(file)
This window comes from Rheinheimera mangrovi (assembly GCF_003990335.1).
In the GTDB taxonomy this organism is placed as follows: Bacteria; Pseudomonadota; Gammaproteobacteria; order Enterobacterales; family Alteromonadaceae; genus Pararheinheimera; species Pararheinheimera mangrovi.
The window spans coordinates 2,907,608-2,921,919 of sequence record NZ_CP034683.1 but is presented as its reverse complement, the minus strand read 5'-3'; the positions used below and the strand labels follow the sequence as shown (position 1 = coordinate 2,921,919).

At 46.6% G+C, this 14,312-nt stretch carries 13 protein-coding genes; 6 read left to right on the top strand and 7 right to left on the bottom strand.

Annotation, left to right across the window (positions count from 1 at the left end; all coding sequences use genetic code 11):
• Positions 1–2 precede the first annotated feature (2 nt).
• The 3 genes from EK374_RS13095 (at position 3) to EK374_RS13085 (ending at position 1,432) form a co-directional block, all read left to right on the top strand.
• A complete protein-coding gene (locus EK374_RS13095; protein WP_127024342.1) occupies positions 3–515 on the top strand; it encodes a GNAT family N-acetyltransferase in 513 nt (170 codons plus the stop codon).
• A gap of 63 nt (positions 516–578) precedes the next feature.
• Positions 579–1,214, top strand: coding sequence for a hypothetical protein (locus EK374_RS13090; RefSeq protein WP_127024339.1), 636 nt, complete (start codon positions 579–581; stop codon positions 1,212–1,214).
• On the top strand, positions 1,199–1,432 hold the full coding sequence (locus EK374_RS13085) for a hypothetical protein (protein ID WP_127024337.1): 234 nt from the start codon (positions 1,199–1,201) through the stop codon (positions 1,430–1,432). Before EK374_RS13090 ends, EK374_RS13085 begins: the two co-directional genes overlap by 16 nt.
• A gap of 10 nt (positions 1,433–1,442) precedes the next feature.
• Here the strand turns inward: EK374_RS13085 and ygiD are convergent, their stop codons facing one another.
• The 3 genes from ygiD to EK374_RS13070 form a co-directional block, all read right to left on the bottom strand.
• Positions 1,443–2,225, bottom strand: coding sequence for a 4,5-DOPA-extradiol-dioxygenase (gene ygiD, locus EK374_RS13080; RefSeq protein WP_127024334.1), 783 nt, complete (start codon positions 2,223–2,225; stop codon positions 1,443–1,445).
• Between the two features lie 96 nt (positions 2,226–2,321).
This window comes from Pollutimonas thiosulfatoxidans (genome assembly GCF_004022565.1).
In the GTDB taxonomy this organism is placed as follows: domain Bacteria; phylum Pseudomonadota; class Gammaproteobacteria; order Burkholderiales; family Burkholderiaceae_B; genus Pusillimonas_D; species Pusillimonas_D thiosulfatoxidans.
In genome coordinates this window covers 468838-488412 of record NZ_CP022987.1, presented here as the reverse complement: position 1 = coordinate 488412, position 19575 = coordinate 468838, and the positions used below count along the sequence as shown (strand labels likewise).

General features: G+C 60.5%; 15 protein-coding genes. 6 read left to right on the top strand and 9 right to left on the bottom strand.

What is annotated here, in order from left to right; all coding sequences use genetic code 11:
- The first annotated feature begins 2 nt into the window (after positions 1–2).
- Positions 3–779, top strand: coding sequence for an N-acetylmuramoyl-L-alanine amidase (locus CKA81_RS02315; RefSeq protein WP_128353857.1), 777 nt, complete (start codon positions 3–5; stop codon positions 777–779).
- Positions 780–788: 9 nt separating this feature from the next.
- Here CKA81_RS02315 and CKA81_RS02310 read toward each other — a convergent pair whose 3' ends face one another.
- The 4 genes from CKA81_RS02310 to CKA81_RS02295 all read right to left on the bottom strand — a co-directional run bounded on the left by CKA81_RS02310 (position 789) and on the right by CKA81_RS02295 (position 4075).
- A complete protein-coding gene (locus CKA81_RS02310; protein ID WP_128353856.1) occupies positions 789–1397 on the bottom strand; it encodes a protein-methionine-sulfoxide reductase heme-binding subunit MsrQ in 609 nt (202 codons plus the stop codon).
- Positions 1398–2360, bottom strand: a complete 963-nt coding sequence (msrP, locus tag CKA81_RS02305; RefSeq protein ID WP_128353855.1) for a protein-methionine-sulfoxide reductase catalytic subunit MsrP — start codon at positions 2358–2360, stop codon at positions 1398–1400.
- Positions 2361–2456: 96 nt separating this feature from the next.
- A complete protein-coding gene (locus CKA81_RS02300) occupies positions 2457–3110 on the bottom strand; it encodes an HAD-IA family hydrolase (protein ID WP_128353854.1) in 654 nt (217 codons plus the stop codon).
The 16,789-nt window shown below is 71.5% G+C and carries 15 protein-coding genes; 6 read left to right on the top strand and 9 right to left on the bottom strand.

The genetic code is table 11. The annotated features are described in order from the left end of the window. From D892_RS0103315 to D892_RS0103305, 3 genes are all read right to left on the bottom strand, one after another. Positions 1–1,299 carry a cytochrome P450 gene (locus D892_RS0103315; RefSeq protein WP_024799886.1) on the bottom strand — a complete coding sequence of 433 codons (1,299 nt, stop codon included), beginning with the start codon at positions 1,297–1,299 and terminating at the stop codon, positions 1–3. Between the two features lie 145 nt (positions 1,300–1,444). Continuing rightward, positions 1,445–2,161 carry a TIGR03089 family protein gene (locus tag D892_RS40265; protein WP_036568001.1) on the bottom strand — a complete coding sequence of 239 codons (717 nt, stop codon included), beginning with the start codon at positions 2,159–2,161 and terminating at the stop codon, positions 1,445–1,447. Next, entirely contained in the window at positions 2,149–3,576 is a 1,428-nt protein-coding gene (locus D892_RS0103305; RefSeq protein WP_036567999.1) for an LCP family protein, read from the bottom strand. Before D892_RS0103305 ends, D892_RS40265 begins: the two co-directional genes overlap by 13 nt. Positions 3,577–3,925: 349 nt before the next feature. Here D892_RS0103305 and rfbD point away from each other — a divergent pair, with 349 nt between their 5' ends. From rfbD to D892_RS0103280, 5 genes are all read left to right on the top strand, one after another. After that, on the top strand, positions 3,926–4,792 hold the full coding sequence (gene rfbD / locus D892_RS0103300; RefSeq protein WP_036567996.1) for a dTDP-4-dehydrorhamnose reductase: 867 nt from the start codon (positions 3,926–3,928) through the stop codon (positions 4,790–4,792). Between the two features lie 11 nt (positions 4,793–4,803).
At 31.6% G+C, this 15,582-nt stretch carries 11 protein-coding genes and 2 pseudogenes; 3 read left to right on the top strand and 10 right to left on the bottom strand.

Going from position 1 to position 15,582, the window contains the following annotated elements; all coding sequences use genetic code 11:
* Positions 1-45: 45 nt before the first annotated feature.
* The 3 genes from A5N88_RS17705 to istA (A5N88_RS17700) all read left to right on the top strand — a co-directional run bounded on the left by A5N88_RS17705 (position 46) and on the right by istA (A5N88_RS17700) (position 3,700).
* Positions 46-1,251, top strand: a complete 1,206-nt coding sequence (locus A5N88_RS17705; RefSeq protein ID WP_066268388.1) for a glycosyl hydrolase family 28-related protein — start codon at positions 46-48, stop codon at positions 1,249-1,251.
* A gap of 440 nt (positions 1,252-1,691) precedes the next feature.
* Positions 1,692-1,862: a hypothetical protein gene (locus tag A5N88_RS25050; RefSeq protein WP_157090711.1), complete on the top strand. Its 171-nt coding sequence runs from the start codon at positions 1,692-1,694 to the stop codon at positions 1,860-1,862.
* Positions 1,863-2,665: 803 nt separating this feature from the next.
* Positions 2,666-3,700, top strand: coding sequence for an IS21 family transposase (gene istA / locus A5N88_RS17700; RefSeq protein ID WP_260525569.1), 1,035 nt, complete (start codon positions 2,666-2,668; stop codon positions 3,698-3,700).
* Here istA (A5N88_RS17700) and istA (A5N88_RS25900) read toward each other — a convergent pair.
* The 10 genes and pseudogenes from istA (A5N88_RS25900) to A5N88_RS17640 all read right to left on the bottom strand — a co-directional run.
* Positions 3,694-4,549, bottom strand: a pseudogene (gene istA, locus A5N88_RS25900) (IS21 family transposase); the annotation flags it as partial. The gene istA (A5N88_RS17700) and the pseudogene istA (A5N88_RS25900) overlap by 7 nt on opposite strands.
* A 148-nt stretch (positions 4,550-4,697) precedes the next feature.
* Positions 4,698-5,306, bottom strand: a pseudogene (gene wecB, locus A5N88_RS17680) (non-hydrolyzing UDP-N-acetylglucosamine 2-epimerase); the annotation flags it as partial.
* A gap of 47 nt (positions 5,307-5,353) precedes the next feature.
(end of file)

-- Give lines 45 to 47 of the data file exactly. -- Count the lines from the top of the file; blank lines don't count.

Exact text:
* A 148-nt stretch (positions 4,550-4,697) precedes the next feature.
* Positions 4,698-5,306, bottom strand: a pseudogene (gene wecB, locus A5N88_RS17680) (non-hydrolyzing UDP-N-acetylglucosamine 2-epimerase); the annotation flags it as partial.
* A gap of 47 nt (positions 5,307-5,353) precedes the next feature.